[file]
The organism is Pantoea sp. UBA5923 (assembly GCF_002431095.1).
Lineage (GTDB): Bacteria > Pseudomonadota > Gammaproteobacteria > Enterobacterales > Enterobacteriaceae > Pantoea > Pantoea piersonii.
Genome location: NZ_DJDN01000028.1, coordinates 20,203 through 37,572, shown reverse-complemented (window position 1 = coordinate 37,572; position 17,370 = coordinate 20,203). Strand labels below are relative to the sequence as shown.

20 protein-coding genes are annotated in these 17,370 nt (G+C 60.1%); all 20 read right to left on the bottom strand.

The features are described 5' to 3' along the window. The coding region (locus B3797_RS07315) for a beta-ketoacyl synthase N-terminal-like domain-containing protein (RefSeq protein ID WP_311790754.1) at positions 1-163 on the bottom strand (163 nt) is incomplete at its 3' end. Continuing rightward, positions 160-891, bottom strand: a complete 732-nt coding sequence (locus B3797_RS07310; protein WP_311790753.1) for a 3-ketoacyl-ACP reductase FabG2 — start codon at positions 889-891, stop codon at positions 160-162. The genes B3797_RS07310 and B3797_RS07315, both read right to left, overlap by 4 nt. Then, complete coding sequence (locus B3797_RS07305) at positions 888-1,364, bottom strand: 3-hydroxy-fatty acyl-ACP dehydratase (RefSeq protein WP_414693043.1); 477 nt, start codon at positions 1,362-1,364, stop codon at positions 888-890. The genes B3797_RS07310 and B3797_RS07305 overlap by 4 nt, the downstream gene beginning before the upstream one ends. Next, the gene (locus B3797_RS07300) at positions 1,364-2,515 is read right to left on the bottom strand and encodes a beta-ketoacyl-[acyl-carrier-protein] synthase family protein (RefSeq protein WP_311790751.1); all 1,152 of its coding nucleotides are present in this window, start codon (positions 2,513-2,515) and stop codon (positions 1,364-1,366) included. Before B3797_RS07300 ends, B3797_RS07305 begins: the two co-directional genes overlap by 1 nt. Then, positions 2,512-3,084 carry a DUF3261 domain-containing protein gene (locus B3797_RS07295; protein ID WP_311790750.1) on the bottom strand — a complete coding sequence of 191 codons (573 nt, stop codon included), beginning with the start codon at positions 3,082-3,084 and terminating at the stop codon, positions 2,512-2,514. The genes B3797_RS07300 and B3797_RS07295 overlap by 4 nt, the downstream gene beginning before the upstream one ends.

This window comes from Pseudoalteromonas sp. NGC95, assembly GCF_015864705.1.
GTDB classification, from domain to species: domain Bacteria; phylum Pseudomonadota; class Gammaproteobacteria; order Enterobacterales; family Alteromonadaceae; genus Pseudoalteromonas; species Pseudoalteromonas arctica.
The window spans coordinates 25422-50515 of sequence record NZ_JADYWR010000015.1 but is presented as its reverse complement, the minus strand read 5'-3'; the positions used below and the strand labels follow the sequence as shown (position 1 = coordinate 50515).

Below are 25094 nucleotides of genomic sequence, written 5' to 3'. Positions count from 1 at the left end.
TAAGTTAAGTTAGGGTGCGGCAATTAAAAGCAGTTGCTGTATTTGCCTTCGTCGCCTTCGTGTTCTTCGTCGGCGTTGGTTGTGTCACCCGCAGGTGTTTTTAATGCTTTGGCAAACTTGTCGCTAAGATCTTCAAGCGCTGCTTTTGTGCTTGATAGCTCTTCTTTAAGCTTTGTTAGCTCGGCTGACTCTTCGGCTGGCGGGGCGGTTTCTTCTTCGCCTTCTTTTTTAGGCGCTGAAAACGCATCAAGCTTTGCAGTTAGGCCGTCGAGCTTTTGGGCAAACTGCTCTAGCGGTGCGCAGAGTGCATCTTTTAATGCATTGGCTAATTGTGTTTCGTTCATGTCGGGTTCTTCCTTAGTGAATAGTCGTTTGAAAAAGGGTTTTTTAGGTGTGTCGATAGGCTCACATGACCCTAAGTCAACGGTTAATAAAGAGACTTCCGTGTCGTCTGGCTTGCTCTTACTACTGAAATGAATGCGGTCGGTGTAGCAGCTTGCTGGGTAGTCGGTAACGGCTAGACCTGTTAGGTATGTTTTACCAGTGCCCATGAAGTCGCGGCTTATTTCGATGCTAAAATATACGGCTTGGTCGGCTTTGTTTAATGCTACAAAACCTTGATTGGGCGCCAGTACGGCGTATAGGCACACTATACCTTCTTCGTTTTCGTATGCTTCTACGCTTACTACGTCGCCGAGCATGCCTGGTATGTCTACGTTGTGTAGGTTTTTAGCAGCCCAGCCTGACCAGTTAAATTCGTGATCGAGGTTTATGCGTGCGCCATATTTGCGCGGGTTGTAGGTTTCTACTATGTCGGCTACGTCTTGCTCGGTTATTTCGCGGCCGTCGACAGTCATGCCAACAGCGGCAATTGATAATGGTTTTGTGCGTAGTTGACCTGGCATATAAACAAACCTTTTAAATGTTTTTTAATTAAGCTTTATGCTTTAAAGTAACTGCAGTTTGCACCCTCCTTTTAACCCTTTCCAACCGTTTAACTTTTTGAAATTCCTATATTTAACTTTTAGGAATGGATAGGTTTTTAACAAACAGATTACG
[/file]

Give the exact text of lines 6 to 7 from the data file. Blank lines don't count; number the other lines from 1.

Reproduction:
This window comes from Pseudoalteromonas sp. NGC95, assembly GCF_015864705.1.
GTDB classification, from domain to species: domain Bacteria; phylum Pseudomonadota; class Gammaproteobacteria; order Enterobacterales; family Alteromonadaceae; genus Pseudoalteromonas; species Pseudoalteromonas arctica.